Grand Coulee Dam

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Franklin Delano Roosevelt Lake Grand Coulee Dam
Grand Coulee Dam
Grand Coulee Dam
Location: Washington , USA
Tributaries: Columbia River
Drain: Columbia River
Grand Coulee Dam, Washington
Grand Coulee Dam
Coordinates 47 ° 57 '25 "  N , 118 ° 58' 44"  W Coordinates: 47 ° 57 '25 "  N , 118 ° 58' 44"  W.
Data on the structure
Construction time: 1933-1941, 1966-1974
Height above foundation level : 168 m
Building volume: 9 155 942  m³
Crown length: 1 592  m
Power plant output: 6th 809  MW
Data on the reservoir
Water surface 337 km²
Storage space 11,582 million m³
Grand Coulee Dam construction.jpg
Original dam. The left section was demolished in the 1960s to make way for power house No. 3

The Grand Coulee Dam ( English Grand Coulee Dam ) is a dam with a gravity dam and a hydroelectric power plant on the Columbia River in Washington State . Along with the Hoover Dam , it is one of the most famous dams in the USA . The reservoir is called Franklin Delano Roosevelt Lake, after the former American President Franklin Delano Roosevelt , who was President during the planning and construction. It was declared the Lake Roosevelt National Recreation Area in 1946 . The Grand Coulee Dam was added to the List of Historic Civil Engineering Landmarks by the American Society of Civil Engineers in 1997 .

The dam is almost 1.6 km long and 168 m high.


The dam is part of the Columbia Basin Project to irrigate areas on the northwest coast of the Pacific and produce electricity . Excavation of soil on site began in December 1933 as a job creation program under the New Deal programs and was completed at the start of World War II . The original planning provided for a shorter barrier structure that should be increased later if necessary. During the construction work, the design was changed and the dam was raised. Their height was chosen so that the reservoir does not extend further than the Canadian border.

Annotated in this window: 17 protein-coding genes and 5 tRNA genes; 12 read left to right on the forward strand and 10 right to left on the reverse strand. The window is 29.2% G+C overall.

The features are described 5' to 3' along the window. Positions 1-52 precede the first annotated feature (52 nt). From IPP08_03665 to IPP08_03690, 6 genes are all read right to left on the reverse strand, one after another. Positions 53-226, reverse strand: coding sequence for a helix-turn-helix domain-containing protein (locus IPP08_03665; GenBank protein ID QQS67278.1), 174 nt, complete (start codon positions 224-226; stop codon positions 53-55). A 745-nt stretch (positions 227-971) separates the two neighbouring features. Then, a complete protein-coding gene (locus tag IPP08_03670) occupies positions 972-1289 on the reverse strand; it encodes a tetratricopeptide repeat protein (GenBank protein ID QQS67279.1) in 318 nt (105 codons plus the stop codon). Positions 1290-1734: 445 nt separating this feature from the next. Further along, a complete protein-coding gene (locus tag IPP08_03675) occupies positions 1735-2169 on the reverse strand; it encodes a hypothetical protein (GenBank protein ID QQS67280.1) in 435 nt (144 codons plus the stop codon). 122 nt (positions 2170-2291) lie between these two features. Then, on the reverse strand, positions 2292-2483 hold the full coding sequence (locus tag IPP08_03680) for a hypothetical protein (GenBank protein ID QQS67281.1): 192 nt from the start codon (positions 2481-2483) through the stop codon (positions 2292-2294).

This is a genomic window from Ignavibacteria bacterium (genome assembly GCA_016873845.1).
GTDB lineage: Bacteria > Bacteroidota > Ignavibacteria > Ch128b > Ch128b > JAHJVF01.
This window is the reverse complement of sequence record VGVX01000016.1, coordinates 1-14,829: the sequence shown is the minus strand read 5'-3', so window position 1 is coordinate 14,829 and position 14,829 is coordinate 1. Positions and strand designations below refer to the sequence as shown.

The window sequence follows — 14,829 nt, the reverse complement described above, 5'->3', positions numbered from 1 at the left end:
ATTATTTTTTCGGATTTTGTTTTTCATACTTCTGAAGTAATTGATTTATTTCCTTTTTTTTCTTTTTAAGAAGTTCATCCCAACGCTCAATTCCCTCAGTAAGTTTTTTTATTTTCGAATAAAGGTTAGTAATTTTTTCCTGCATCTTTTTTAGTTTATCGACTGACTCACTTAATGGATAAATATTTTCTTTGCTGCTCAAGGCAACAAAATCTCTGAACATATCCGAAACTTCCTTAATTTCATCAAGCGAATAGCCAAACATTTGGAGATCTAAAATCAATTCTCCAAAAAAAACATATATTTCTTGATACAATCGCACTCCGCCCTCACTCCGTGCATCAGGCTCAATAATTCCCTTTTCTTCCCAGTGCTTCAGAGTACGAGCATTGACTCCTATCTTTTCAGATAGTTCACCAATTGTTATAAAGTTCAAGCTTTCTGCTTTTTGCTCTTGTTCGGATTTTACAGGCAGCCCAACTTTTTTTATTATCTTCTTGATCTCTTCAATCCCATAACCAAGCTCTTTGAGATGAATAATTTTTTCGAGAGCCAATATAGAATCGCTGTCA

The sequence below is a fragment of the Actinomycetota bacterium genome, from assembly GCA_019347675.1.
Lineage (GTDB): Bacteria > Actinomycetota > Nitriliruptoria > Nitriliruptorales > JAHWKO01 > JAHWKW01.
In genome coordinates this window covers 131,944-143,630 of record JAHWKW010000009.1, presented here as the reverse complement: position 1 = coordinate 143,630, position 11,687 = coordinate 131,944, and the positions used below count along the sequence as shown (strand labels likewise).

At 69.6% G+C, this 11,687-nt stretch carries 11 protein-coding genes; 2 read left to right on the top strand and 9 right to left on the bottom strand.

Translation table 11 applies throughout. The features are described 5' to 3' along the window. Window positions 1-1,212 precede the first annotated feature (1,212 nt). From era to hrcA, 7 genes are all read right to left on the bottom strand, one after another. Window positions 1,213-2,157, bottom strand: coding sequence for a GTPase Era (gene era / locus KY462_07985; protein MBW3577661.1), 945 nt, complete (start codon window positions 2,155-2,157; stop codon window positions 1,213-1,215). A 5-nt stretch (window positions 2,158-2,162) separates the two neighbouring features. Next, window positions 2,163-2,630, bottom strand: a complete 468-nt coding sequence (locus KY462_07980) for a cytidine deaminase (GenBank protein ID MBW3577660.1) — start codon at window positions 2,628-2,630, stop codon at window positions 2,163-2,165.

Original structure

When the dam was completed in 1941, it was the largest dam in the world in terms of the volume of the structure. In the meantime, the purpose of irrigation had become subordinate, because the war mainly needed energy. Aluminum had to be produced for war production , which requires a lot of electricity. The electricity was also used to power the plutonium production reactors and facilities at the Hanford Site , part of the secret Manhattan atomic bomb production project . The dam was important for the industrial development of the northwestern Pacific coast .

The original aim of irrigation was resumed after the war. A water distribution network was built using an old river bed (the "Grand Coulee") that was 200 m above the Columbia River . Further dams, pumping stations, possibly also culverts or siphons , crossings and canals were built and a huge supply network was built. Irrigation started in 1951.